Although affordability was the most salient barrier discussed in our focus groups, we found that the three main barriers were often interconnected. For example, participants who may not be able to afford food at grocery stores may visit pantries, which were often difficult to access or did not carry fruits and vegetables of a desirable selection or quality. Further, families are concerned about wasting money on vegetables that children may not want to eat or that perish quickly, highlighting the intersection of affordability and desirability.
Other studies have identified intersectionality of barriers, including the low desirability of food options at more accessible locations [32, 33] and the links between affordability and access [17, 29, 34]. The intersection of food insecurity and desirability is further explained in the literature, as mothers of food insecure households were shown to feed their child a narrow range of foods out of concern for food and economic waste, a response that unintentionally limited the child’s exposure to a variety of healthy foods, resulting in pickier eating habits .
In examining these three intersecting barriers alongside participant programmatic recommendations, our results highlight the need for hospital-based initiatives to go beyond addressing single barriers and consider affordability, accessibility and desirability factors in their programming.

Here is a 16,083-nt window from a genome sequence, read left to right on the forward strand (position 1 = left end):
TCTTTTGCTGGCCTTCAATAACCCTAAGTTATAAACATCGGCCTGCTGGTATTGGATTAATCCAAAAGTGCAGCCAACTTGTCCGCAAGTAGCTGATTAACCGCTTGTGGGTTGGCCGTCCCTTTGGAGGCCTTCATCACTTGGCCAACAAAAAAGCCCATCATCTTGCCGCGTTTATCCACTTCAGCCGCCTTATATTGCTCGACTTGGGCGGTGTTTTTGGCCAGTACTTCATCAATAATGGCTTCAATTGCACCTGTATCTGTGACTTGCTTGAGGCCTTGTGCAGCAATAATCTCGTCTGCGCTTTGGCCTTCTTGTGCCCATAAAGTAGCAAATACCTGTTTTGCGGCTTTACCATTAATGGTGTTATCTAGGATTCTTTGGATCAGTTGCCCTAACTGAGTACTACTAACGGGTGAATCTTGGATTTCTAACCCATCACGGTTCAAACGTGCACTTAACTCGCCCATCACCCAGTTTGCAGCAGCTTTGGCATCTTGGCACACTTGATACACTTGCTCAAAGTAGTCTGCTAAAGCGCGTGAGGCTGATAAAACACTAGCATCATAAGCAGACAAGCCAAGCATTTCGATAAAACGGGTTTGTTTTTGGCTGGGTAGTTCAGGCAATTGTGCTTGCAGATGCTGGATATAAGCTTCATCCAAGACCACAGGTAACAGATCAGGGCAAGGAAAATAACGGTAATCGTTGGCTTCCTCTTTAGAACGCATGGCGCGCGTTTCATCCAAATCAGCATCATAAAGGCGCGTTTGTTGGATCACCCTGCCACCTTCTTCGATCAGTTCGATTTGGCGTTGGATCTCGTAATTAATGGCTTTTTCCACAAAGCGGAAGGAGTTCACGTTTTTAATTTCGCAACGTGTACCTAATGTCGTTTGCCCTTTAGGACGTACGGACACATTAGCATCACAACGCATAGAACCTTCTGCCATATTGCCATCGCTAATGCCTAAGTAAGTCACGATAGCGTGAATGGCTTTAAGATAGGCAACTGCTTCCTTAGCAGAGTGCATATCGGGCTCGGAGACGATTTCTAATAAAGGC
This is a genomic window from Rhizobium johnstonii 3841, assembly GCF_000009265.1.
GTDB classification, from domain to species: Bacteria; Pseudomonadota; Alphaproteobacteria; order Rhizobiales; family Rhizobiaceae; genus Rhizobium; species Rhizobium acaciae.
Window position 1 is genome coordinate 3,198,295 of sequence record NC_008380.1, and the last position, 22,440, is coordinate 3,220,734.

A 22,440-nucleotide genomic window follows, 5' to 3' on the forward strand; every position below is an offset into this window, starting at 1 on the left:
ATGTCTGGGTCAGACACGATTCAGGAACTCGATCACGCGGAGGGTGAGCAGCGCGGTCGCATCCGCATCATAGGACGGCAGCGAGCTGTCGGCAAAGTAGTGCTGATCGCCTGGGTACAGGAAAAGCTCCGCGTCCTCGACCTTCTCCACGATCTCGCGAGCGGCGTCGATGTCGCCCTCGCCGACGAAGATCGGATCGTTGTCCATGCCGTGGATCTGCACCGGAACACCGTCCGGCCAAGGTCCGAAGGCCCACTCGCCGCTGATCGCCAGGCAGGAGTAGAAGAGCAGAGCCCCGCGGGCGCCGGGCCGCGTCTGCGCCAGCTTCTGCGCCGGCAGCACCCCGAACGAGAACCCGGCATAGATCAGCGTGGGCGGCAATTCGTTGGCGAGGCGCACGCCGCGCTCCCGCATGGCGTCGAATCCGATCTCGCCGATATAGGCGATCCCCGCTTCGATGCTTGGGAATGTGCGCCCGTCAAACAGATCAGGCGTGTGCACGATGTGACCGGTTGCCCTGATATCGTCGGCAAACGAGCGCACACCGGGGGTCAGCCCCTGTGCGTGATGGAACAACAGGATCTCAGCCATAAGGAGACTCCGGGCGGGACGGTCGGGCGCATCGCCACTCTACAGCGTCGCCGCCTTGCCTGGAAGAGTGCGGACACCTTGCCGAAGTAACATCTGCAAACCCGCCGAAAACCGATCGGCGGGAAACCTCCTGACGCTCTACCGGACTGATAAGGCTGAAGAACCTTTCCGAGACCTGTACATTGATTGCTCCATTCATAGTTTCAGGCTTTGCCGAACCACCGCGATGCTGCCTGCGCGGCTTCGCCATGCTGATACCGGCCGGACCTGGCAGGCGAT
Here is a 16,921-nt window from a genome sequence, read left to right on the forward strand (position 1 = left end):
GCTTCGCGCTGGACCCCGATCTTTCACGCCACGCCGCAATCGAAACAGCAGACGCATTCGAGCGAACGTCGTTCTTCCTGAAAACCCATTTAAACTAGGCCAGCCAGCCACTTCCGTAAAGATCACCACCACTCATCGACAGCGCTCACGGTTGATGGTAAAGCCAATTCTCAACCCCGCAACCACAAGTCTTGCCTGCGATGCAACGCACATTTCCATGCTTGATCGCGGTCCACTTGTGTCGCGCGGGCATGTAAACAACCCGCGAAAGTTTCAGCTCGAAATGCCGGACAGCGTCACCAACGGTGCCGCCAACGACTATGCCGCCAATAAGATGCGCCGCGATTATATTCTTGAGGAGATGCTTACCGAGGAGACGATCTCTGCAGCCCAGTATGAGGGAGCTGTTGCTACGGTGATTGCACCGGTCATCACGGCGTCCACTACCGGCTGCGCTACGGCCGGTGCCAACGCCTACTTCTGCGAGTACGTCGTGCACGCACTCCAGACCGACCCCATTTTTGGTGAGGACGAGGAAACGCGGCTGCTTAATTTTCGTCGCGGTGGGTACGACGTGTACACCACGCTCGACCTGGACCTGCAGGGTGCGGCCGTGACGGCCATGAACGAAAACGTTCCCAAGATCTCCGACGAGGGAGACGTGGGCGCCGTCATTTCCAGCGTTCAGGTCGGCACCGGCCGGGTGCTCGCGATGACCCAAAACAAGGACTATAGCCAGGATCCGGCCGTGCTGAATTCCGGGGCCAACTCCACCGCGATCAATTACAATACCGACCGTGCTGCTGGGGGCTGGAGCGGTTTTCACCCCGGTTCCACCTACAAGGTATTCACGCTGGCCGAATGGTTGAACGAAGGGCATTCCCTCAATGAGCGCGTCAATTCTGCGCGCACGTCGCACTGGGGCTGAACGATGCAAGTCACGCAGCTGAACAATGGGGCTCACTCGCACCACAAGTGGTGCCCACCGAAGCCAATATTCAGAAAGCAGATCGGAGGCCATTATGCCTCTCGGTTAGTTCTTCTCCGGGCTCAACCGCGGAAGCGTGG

Our study fills critical gaps in guiding health systems to offer patient-driven, effective programmatic solutions to increase FVC among food-insecure families. Families themselves identified that healthcare institutions can play a distinct role in interventions across the socio-ecological model (Table 2). At the individual/family level, healthcare providers may be able to go beyond providing medical advice and offer fruit and vegetable “prescriptions” or coupons. This concept has limited evidence for effectiveness as only one study of a similar model has shown impact on fruit and vegetable consumption for food-insecure families . This intensive intervention for children with obesity, The Wholesome Wave Fruit and Vegetables Prescription (FVRx) Program, resulted in significant improvements in food security, with greatest improvements among participants with five or more clinic visits over the 6-month study. For a primary care population who are not typically seen with such regularity, the model is not likely to have a large impact on FVC, particularly if delivered in isolation without helping to alleviate related accessibility and desirability barriers. Participants in our pilot program typically received a mobile market coupon during one clinic visit. While one $5 coupon was not likely to alleviate food insecurity nor increase FVC, one aim of the pilot “prescription” was to introduce families to a community resource for low cost fruits and vegetables that serves food deserts in the urban core. This aim was not achieved as the mobile market was not easily accessible for families in the pilot. Additional implementation science research is needed to determine if fruit and vegetable prescription interventions can be adapted to meaningfully address barriers related to food insecurity in primary care populations.